A Chicago native, Watney attended the University of Chicago for his undergrad before moving on to Northwestern University where he earned a Ph.D. in Plant Biology and Conservation with an emphasis in hydropedology and environmental engineering. While a graduate student, he had his first experience with NASA by becoming a research fellow with the Graduate Student Researchers Program (GSRP). His work focused on hydrologic flow paths and sustainable water resources management within the Earth's Critical Zone.
Mark then spent two years in the Peace Corps engineering sustainable agriculture and water irrigation systems for developing nations.
Upon returning, he applied to the NASA Astronaut Candidate Program and was selected for his outstanding academic accomplishments, dedication and service to the community, and an exemplary record of professional achievement.
Mark Watney was then chosen for the Ares III mission because of his humor and good attitude. Mark Watney was also selected to perform experiments on plant growth using Martian Soil and Martian gravity. Mark Watney was also chosen to use his experience with plant growth to research the possibility of colonizing Mars, sometime in the near future.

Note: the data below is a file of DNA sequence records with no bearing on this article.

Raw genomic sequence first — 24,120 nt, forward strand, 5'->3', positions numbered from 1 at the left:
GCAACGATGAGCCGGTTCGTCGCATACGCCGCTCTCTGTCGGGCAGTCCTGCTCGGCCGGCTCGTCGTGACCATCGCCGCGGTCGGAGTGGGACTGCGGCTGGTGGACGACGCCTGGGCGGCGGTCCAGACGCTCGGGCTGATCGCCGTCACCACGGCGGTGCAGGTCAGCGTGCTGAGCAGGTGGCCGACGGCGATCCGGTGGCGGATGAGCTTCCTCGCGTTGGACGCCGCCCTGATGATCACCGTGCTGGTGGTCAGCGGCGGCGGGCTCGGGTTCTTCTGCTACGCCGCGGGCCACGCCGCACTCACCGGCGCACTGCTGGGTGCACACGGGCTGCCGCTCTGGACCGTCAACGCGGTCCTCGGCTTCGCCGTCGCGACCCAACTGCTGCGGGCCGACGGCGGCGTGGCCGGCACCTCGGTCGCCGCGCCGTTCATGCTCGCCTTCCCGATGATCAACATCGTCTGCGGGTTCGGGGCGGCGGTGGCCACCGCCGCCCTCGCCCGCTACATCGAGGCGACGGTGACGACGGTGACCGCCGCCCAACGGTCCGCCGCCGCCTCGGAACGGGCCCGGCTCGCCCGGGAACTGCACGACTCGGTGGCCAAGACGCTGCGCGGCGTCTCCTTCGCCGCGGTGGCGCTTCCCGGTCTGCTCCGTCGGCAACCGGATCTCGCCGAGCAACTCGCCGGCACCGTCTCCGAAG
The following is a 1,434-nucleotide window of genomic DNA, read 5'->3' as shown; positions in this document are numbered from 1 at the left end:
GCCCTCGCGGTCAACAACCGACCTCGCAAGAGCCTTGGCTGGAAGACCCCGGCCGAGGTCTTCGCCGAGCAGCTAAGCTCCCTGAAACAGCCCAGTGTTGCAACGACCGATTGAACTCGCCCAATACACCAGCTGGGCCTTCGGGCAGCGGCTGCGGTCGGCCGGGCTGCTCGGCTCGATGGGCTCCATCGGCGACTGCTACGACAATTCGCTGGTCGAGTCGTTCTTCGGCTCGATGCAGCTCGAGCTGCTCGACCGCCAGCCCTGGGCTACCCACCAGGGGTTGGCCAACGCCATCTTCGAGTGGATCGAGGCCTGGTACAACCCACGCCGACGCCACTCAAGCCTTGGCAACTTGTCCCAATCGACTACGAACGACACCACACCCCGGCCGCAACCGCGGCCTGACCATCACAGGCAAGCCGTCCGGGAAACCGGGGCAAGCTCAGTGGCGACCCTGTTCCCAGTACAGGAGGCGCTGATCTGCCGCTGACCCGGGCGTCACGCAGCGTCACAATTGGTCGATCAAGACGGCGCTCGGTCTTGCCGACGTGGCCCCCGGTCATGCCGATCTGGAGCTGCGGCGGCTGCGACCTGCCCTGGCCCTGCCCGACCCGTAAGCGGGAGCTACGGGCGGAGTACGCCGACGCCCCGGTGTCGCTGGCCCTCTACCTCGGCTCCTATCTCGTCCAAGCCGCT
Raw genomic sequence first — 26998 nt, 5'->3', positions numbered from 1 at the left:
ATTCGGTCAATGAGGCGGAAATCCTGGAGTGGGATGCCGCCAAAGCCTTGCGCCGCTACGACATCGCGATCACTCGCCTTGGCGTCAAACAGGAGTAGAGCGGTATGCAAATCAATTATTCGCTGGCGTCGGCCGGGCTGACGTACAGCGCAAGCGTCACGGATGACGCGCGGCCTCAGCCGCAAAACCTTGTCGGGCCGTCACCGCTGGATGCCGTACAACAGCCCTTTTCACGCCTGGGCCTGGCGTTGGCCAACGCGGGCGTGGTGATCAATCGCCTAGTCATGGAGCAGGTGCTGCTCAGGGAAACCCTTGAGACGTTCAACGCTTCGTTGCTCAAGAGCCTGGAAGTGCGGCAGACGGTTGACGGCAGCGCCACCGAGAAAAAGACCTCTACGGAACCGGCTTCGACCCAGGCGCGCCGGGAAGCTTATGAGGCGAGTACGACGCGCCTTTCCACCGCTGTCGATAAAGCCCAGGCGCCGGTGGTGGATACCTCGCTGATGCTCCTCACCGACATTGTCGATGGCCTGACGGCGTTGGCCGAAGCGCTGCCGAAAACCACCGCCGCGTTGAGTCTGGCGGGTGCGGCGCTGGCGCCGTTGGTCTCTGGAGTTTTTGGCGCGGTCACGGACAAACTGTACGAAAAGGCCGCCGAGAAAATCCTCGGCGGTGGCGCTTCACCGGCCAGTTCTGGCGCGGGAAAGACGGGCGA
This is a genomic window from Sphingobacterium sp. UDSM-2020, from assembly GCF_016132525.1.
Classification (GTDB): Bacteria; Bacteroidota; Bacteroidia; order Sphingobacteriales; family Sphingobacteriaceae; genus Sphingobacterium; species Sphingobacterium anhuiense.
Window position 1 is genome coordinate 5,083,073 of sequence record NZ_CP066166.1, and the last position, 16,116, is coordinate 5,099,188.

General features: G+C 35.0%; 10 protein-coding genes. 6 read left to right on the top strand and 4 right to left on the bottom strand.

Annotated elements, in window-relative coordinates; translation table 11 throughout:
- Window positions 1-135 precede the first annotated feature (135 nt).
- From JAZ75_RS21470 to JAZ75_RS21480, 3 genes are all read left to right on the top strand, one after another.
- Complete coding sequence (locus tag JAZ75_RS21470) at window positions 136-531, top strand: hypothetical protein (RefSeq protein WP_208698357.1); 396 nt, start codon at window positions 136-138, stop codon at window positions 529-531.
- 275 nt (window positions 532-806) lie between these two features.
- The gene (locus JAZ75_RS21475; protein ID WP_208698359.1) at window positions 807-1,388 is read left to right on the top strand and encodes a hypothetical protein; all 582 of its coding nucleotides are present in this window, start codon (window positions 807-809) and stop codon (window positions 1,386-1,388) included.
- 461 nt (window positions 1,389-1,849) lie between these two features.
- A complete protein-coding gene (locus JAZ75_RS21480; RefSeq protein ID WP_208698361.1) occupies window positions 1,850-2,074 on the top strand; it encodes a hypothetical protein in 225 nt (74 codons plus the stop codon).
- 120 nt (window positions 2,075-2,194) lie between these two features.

After flying out of Mars' atmosphere near the end, Watney mentions he has chest pain, probably because the G-forces broke some of his ribs. This is no doubt due to spaceflight osteopenia, a condition where the bones become less dense after spending longer periods in low or zero gravity. Since Mars' gravity is only 38% of that on Earth, Watney's extended stay has caused his bones to become brittle, possibly worsened by lack of vitamins and minerals from food. The subdermal hemorrhages seen on his back may also be the result of vitamin shortage, especially vitamin K, which potatoes only provide in very low quantities.